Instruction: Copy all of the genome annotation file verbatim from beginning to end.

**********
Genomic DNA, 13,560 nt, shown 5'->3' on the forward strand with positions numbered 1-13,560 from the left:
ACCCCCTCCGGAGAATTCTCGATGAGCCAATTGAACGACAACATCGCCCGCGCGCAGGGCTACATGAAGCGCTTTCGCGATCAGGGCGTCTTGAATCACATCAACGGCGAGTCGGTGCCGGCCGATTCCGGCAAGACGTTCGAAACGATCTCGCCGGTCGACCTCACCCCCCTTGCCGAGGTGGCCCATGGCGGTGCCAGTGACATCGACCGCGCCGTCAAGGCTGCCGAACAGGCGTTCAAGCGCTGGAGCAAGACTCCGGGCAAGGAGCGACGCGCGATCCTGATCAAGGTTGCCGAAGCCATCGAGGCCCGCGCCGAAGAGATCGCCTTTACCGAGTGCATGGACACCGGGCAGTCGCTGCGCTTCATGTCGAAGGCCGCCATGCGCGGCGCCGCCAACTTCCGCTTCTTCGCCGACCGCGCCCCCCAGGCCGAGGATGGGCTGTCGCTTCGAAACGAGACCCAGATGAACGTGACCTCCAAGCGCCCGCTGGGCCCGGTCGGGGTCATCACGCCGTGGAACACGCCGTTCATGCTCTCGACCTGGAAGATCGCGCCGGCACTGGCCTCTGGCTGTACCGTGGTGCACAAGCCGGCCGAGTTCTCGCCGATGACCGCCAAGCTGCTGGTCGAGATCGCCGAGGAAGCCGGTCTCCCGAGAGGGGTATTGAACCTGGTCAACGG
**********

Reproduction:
Genomic DNA, 13,560 nt, shown 5'->3' on the forward strand with positions numbered 1-13,560 from the left:
ACCCCCTCCGGAGAATTCTCGATGAGCCAATTGAACGACAACATCGCCCGCGCGCAGGGCTACATGAAGCGCTTTCGCGATCAGGGCGTCTTGAATCACATCAACGGCGAGTCGGTGCCGGCCGATTCCGGCAAGACGTTCGAAACGATCTCGCCGGTCGACCTCACCCCCCTTGCCGAGGTGGCCCATGGCGGTGCCAGTGACATCGACCGCGCCGTCAAGGCTGCCGAACAGGCGTTCAAGCGCTGGAGCAAGACTCCGGGCAAGGAGCGACGCGCGATCCTGATCAAGGTTGCCGAAGCCATCGAGGCCCGCGCCGAAGAGATCGCCTTTACCGAGTGCATGGACACCGGGCAGTCGCTGCGCTTCATGTCGAAGGCCGCCATGCGCGGCGCCGCCAACTTCCGCTTCTTCGCCGACCGCGCCCCCCAGGCCGAGGATGGGCTGTCGCTTCGAAACGAGACCCAGATGAACGTGACCTCCAAGCGCCCGCTGGGCCCGGTCGGGGTCATCACGCCGTGGAACACGCCGTTCATGCTCTCGACCTGGAAGATCGCGCCGGCACTGGCCTCTGGCTGTACCGTGGTGCACAAGCCGGCCGAGTTCTCGCCGATGACCGCCAAGCTGCTGGTCGAGATCGCCGAGGAAGCCGGTCTCCCGAGAGGGGTATTGAACCTGGTCAACGG